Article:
'It is a place of light from which to confront the darkest aspects of the human soul.' Thus Malcolm Smart, director of the Medical Foundation for the Care of Victims of Torture, describes the awesome role that the foundation has set itself. Individuals and families are drawn here by its reputation from nearly 100 countries. In the last full year, some 3,415 men, women and children were referred to the foundation, of whom 2,010 were accepted as clients. While there can be some group sessions, most medical treatment, listening and counselling are done on a long-term, one-toone basis and are, thus, very staff-intensive.
There are about 200 full-time and part-time paid staff and a similar number of volunteers.
Staff may also need support, as they become involved in the traumas of the clients.
Founded as an organisation in 1985, the Medical Foundation's new purpose-built facility is unique in the world. It has also established a base in Salford to support local groups and teach them skills. Another is planned for Scotland. And there are links with torture treatment centres in countries such as India, Egypt, Sudan and Sri Lanka.
The foundation is a charity, largely supported by the theatre and literary world.
Having engaged RyderHKS to join in developing the concept, the foundation used its sketch scheme and model for fundraising, raising funds in about four months, before finding a site in the desired locale. Like much about the foundation, there was an act of faith that the project would be realised.
Paul Hyett of RyderHKS has been drawn into this world; it has become personal. But his building is deliberately neutral, drawing only on universals of light, openness and water. It avoids both obvious references, like arched spaces reminiscent of underground vaults, and any more-specific symbolic narrative. It would be impossible to address directly the cultures and histories of such a diverse client base. This is a facility, a setting, for the personal healing interaction of diverse people.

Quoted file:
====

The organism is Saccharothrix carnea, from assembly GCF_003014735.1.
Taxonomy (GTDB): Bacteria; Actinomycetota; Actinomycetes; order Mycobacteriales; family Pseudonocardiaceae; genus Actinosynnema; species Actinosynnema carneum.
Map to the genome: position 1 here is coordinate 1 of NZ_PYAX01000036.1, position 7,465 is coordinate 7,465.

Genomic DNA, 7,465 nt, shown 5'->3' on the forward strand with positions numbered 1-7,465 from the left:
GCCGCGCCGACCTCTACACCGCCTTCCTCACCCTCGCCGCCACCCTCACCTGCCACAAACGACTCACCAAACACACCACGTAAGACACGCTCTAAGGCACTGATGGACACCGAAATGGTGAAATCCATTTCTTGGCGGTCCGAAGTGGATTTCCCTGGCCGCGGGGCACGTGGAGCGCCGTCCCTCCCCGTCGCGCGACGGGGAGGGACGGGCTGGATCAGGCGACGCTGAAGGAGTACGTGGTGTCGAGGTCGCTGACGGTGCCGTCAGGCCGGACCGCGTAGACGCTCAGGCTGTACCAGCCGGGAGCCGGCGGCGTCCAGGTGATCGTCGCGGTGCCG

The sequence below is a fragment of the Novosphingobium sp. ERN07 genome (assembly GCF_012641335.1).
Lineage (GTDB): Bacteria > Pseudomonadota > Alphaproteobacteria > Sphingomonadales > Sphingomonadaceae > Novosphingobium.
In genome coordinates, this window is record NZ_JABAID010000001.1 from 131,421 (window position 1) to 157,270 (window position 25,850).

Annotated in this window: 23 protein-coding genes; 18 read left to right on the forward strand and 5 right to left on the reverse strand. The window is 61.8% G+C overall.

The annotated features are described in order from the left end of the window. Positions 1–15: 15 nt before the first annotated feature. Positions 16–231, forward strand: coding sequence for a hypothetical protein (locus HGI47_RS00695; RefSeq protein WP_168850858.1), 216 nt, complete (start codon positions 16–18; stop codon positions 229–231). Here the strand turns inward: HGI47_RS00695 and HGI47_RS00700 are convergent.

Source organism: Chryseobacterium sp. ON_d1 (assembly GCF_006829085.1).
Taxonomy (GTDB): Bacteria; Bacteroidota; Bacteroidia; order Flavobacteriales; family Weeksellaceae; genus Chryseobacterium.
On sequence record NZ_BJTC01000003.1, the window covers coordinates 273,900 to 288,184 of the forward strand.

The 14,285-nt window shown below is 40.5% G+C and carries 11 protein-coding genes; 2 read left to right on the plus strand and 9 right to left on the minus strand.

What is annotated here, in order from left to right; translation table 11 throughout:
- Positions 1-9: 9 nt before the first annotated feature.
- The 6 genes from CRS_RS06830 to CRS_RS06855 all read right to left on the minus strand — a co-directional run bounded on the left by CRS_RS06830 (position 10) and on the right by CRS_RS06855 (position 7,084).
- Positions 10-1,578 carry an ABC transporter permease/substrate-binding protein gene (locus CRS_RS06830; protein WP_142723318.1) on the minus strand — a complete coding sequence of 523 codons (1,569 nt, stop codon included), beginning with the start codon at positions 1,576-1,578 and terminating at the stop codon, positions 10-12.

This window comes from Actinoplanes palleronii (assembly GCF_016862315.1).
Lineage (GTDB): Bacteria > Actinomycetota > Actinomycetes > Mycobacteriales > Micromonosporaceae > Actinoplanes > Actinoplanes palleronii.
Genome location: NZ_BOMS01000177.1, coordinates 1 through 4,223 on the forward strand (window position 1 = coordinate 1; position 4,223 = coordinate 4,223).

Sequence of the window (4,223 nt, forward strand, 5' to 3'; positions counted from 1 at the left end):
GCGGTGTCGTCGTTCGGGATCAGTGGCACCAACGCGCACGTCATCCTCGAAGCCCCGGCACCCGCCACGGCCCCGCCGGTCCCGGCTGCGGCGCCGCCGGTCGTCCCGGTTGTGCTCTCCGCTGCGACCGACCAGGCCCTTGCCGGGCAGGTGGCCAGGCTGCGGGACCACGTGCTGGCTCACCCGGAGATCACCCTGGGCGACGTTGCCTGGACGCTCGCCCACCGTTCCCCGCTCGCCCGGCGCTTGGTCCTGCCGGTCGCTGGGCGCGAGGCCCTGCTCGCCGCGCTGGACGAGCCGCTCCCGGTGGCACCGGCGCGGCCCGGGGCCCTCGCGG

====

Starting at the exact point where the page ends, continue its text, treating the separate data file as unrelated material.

Located on the busy Isledon Road in London N7, the main bulk of the building lies behind a blockwork screen wall that follows the pavement edge. This screen wall provides acoustic protection and enclosure to the enclave within. A set-back marks the entrance and, once through the door, the key client orientation points are clearly visible - reception, waiting, principal stair above, and garden - the wall of glazed doors alongside the waiting area invites use of the garden.
Above the waiting area are three floors of administration offices. The ground floor in the other, curved, leg of the L-shaped plan is mainly for staff use, with three floors of treatment rooms above. As translators are sometimes needed, rooms are a little larger than NHS norms, and those on the second floor for children and families are larger again. For the foundation, one message is the quality of the facilities as a reflection of its caring; on the other hand, it is a charity, and avoids opulence. For example, only in public spaces is the furniture new.
The scale of the foundation's current work means that the building is not on a domestic scale; there is not the homely informality found in Maggie's Centres, which are deliberately kept much smaller. Here, corridors curve, though the relative advantages of a long, straight (institutional) corridor compared with the curving corridor, where one is unsure what is around the corner, are not clear. Only the top-floor corridor terminates in the open, with a roof terrace, rather than in a dead end; the space for future expansion on the site is a continuation to the south of this curved block. In practice, staff usually come out of their rooms to collect clients.
But maybe an Oxbridge collegiate model of rooms grouped round staircases might have been more congenial (though at a higher construction cost).
The white-plastered treatment rooms currently feel somewhat stark; the clinical rooms necessarily clinical. It is early days for the foundation inhabiting these spaces, but creating specific character to rooms may be difficult where they are shared by several staff.
In evaluating this building, the more important frame of reference, of course, is that of its clients and staff, addressing whether it is effective as a supportive healing environment.
The staff we met on our visit had real enthusiasm and a sense of a new era beginning for the foundation. We also talked to someone who has known the foundation since its early days.
He provides a broader perspective (see box, page 38) on the clients' world, which cautions against making too-conventional judgements about this building.